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Ketamine-Assisted Psychotherapy: A Path to Transformation

Updated: Jun 3

In recent years, there has been a growing need and interest in so-called “alternative" (more on this later) forms of therapy for mental health conditions. Among these emerging modalities is ketamine-assisted psychotherapy. Ketamine has garnered attention for its potential to offer rapid relief to those struggling with treatment-resistant depression, PTSD, anxiety, substance use disorders, and other psychological disorders.

In truth, ketamine is not alternative at all. First FDA-approved as a sedative and pain reliever in 1970, ketamine has a stellar safety profile and is incredibly easy to use for medical providers and lay people alike. In fact, it is so safe and effective as a pain reliever that soldiers would administer it to one another on the field in the Vietnam War. In fact, military personnel called ketamine the “Buddy drug.”

It wasn’t until 30 years later in 2000 that researchers discovered that ketamine was also a rapid acting antidepressant. Working on glutamate receptors in the brain, ketamine’s mechanism of action is completely different from other antidepressants on the market (think Prozac, Lexapro, and Wellbutrin). Because of its unique activity in the brain, it is effective for people who don’t reposed to other antidepressants. To boot, ketamine is not meant to be taken daily and has very few side effects, a feature that some people find preferable to traditional medications.

Ketamine-assisted psychotherapy combines the use of ketamine with psychotherapeutic techniques. Unlike traditional antidepressants, which can take weeks or even months to produce effects, ketamine often acts rapidly, providing relief from symptoms in a matter of hours. Using a consciousness-shifting medicine is what some refer to as “alternative.” However, this method has deep roots in both psychotherapy traditions and indigenous communities. Combining the neurological effects with therapy can produce deep insights that leads to lasting change. 

During a ketamine-assisted therapy session, a trained therapist guides a client through their experience with ketamine in a controlled setting. The psychedelic properties of ketamine can induce a deeply introspective state, allowing patients to explore their thoughts, emotions, and memories with heightened clarity and insight. Many discuss this state as being ego-dissolving, or at least ego-inhibiting. This altered state of consciousness can facilitate breakthroughs in therapy, enabling individuals to confront and process traumatic experiences or deeply ingrained patterns of thinking without feeling overwhelmed or defensive.

The inherent assumption here is that consciousness, not just the chemical, is playing a role in healing. It’s my belief (formed through decades of experience and research) that ketamine is a tool, a catalyst which allows us access to parts of ourselves we cannot access in ordinary mind. This non-ordinary state of consciousness (NOSC) seems to hold innate wisdom we need to heal. The beauty is each person is healing within themselves, we are just a guide, a support, a hand to hold. 

As for my anecdotal experience, over the past eight years working with this medicine I have seen people break the chains of decades-long depression in single session. I have witnessed clients reclaim their voice, their joy, literally their life. It’s like the ketamine gave them the space or permission, or both, to reconnect with parts of them that had been lost. Indeed, a depressed brain is a disconnected brain (really, the neurons in people with depression are less likely communicate on fMRI scans).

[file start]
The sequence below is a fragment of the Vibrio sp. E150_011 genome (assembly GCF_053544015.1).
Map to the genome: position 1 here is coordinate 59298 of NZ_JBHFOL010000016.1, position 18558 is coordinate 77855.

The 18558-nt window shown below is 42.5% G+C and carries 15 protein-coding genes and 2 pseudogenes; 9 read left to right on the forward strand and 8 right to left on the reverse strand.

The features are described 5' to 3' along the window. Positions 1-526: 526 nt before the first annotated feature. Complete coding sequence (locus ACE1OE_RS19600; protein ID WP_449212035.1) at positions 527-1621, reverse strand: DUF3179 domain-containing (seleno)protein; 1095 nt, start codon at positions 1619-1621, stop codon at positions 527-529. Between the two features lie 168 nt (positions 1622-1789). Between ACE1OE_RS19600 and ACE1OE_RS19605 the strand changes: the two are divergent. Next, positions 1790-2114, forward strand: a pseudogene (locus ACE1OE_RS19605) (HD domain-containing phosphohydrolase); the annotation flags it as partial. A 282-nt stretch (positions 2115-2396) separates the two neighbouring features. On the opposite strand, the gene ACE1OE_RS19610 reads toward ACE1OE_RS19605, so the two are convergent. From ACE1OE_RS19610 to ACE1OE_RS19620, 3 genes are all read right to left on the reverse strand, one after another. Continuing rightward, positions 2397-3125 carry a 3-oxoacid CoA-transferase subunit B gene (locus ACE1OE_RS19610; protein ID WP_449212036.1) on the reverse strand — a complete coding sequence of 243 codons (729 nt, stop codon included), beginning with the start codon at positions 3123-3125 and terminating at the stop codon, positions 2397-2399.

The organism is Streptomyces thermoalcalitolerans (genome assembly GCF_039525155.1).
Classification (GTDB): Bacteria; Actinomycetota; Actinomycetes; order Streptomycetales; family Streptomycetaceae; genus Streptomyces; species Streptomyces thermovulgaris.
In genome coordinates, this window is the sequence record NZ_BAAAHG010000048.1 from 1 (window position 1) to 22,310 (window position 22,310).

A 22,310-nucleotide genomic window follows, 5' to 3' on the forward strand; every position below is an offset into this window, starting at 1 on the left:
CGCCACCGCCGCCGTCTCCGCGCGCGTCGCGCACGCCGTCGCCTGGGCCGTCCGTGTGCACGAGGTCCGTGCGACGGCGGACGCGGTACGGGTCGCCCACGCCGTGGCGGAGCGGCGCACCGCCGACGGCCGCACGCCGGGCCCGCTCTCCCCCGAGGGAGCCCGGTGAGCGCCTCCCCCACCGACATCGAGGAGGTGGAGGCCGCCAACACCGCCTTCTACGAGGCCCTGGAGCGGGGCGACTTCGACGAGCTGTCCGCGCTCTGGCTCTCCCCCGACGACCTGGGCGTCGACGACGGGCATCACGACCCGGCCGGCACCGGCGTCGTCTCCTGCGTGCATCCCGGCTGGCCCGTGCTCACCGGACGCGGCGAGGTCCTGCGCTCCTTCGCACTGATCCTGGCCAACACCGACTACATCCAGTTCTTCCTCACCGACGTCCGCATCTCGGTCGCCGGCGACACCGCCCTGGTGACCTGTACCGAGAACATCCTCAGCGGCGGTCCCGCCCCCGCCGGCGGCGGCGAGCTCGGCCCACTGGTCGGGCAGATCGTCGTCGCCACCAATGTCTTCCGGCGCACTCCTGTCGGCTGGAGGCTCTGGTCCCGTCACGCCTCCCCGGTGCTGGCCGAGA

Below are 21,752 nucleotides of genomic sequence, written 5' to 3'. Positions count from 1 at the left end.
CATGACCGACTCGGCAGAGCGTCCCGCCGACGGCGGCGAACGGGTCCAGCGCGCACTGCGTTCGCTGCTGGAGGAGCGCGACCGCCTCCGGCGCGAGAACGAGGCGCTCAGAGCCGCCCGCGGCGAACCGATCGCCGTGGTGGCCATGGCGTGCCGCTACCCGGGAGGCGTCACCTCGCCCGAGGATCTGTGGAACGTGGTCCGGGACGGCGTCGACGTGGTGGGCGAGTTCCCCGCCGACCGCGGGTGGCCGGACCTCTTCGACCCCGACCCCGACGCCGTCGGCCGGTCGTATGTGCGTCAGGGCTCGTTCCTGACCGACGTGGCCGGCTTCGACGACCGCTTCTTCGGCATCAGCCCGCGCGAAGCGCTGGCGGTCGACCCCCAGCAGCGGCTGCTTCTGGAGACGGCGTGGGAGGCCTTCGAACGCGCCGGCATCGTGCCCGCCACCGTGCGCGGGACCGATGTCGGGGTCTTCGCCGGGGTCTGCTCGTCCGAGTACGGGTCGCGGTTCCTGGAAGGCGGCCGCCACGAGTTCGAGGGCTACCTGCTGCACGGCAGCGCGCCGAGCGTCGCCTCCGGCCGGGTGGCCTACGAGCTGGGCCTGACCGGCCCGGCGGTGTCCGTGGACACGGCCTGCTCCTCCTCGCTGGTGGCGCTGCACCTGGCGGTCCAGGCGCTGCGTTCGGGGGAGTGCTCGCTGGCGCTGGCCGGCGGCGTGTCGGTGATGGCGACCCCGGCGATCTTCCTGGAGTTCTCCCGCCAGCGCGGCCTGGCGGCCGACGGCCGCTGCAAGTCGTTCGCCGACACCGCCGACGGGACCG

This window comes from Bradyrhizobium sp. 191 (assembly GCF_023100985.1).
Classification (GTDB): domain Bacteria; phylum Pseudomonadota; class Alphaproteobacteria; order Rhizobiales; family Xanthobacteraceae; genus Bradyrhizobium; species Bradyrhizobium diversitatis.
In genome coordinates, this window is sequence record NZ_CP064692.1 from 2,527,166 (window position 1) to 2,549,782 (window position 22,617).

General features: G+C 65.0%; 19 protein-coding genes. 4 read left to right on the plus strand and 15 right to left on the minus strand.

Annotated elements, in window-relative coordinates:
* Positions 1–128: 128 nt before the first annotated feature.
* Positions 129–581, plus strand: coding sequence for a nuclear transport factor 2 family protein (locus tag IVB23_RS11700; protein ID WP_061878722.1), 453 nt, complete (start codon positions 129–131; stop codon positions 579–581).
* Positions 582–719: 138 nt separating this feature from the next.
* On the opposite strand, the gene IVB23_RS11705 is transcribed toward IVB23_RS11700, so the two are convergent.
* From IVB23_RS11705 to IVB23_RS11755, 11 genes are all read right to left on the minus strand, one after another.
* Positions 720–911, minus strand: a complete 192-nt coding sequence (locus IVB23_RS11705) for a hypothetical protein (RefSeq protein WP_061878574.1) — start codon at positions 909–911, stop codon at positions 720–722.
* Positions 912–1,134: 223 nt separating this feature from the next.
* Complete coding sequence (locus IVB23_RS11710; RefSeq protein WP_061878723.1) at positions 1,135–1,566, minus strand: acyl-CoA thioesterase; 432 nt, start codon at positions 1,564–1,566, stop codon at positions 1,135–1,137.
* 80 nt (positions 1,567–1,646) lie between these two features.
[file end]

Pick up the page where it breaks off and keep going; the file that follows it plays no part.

While the literature on ketamine as an antidepressant is indisputable (showing a 60-70% response rate in treatment-resistant depressive, a number unheard of in psychiatry), research into the efficacy of ketamine-assisted psychotherapy is still in its early stages. Preliminary studies have shown promising results. For instance, my instructors, Drs. Jenn Dore and Phil Wolfson, co-authored a paper published in 2019 which demonstrated efficacy of ketamine plus psychotherapy for depression and anxiety. A 2018 study published in the American Journal of Psychiatry found that ketamine significantly reduced symptoms of depression in patients with treatment-resistant depression within 24 hours of administration, however the majority of participants relapses within a month. Our hypothesis is that coupling psychotherapy with the medicine will improve and prolong these outcomes.

One of the key advantages of ketamine-assisted therapy is its potential to offer relief to individuals who have not responded to traditional treatments. For those who have struggled with debilitating depression or PTSD for years, the rapid relief provided by ketamine can be life-changing.

However, it's important to note that ketamine-assisted psychotherapy is not without risks. Ketamine can be a drug of abuse and cause mental changes that, without proper preparation, may cause discomfort. That’s why it's crucial for therapy sessions to be conducted by trained professionals in a safe and supportive environment.

As the field of psychedelic-assisted therapy continues to evolve, I look forward to seeing advancements in patient selection (figuring out who it’s more likely to work for) and techniques to prolong remission. 

In my practice, I am committed to using what works at the service of my clientele. I integrate evidence-based care and ancient wisdom (in this case, psychedelic medicine) while prioritizing the safety and empowerment of my clients.

While it may not be the right approach for everyone, for some individuals, ketamine-assisted therapy could offer a new path to healing and transformation where other therapies and methods fall short.

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